Apple (NASDAQ:AAPL) still has a few tricks up its sleeve, and so much is in the pipeline that its design chief, Jony Ive, said he can't imagine leaving the company.
In an interview with the Sunday Times of London, Ive, Apple's senior vice president of design, said that he would stop working for Apple only if the company stopped innovating. "Yes. I'd stop. I'd make things for myself, for my friends at home instead. The bar needs to be high," he said.
"I don't think that will happen," he added. "We are at the beginning of a remarkable time, when a remarkable number of products will be developed. When you think about technology and what it has enabled us to do so far, and what it will enable us to do in the future, we're not even close to any kind of limit. It's still so, so new."
While that's typically cryptic of both Ive and other senior Apple executives when asked about future products, many analysts think Apple is working on a wearable device of some kind, perhaps a watch. Apple is also getting further embedded into cars, via its new CarPlay service. Additionally, there are hints that Apple is looking to crack into the health and fitness tracking market.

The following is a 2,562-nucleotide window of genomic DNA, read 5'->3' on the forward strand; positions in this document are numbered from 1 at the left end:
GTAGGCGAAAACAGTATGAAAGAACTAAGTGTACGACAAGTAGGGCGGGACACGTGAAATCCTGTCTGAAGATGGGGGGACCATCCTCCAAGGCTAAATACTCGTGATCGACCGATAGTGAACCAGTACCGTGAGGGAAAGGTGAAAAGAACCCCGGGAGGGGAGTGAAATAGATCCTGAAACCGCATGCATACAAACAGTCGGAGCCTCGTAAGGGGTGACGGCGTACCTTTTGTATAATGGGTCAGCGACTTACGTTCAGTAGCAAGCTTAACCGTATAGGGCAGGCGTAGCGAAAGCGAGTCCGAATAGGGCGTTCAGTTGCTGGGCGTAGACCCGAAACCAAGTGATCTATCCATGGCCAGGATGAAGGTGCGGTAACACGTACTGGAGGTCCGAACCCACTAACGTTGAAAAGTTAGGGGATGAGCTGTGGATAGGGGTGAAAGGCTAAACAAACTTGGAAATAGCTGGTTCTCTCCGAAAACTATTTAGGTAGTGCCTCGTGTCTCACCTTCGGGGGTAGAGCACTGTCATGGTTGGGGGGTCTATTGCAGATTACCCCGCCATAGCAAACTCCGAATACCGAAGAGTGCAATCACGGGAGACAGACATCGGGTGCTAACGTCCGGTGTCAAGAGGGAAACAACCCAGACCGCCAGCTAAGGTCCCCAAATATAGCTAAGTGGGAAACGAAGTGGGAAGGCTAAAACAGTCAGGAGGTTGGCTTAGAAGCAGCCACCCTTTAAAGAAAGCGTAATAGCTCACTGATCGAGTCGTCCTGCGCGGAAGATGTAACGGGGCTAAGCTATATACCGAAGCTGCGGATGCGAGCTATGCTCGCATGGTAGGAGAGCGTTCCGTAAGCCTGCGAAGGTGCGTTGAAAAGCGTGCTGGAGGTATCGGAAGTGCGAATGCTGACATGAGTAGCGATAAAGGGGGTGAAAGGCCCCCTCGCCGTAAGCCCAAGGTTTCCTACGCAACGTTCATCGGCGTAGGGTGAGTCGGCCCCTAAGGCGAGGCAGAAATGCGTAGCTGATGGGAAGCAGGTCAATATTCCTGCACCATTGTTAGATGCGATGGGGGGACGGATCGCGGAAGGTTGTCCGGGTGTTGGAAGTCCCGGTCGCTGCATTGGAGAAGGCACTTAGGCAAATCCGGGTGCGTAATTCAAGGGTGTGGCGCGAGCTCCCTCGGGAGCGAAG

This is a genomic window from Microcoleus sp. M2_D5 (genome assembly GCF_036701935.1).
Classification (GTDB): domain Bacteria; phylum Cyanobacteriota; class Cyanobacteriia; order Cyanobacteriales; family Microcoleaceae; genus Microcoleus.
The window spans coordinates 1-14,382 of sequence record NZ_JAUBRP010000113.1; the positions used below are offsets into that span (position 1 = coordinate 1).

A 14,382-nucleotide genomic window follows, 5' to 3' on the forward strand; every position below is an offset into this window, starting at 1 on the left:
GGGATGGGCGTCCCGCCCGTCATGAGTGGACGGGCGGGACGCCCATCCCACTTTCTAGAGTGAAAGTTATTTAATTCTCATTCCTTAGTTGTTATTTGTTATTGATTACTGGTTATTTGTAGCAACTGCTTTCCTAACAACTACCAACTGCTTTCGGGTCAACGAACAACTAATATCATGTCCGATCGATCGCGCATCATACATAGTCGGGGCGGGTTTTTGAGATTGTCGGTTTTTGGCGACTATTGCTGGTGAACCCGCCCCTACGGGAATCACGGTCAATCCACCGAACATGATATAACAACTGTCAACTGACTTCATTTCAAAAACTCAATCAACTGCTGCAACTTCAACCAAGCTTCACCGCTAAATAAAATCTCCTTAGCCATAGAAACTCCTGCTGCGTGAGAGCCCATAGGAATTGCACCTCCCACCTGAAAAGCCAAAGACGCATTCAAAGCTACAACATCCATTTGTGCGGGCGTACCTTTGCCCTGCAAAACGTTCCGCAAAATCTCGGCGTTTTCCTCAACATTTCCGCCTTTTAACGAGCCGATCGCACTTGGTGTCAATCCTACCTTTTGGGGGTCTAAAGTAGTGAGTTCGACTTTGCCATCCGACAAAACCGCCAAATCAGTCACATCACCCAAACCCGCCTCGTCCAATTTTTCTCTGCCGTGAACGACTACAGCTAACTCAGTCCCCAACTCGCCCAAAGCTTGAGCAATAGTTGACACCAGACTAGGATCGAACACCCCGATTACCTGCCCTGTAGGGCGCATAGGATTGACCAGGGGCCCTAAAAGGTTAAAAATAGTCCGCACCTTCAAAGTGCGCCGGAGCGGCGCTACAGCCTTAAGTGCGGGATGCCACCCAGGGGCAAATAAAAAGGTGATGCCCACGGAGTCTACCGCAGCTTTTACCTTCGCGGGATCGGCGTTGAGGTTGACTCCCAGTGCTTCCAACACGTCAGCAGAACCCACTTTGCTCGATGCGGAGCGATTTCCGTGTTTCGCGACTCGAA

According to 9to5Mac, Apple's focus on healthcare and fitness tracking will be manifested in an iOS application codenamed Healthbook. The app will have categories for bloodwork, heart rate, hydration, blood pressure, physical activity, nutrition, blood sugar, sleep, respiratory rate, oxygen saturation and weight.
Ive also expounded on his design philosophy. "We're surrounded by anonymous, poorly made objects," he said. "It's tempting to think it's because the people who use them don't care--just like the people who make them. But what we've shown is that people do care. It's not just about aesthetics. They care about things that are thoughtfully conceived and well made." He said he thinks Apple's success in the market proves he is right. "We make and sell a very, very large number of (hopefully) beautiful, well-made things. Our success is a victory for purity, integrity--for giving a damn."
When asked about companies accused of copying Apple's designs, Ive's response was sharp. "It's theft ... what's copied isn't just a design, it's thousands and thousands of hours of struggle. It's only when you've achieved what you set out to do that you can say, 'This was worth pursuing.' It takes years of investment, years of pain."
Apple is still in a legal battle over patent infringement with Samsung Electronics, its main competitor in smartphones and tablets. The two companies will face each other in a new trial at the end of the month in U.S. District Court.
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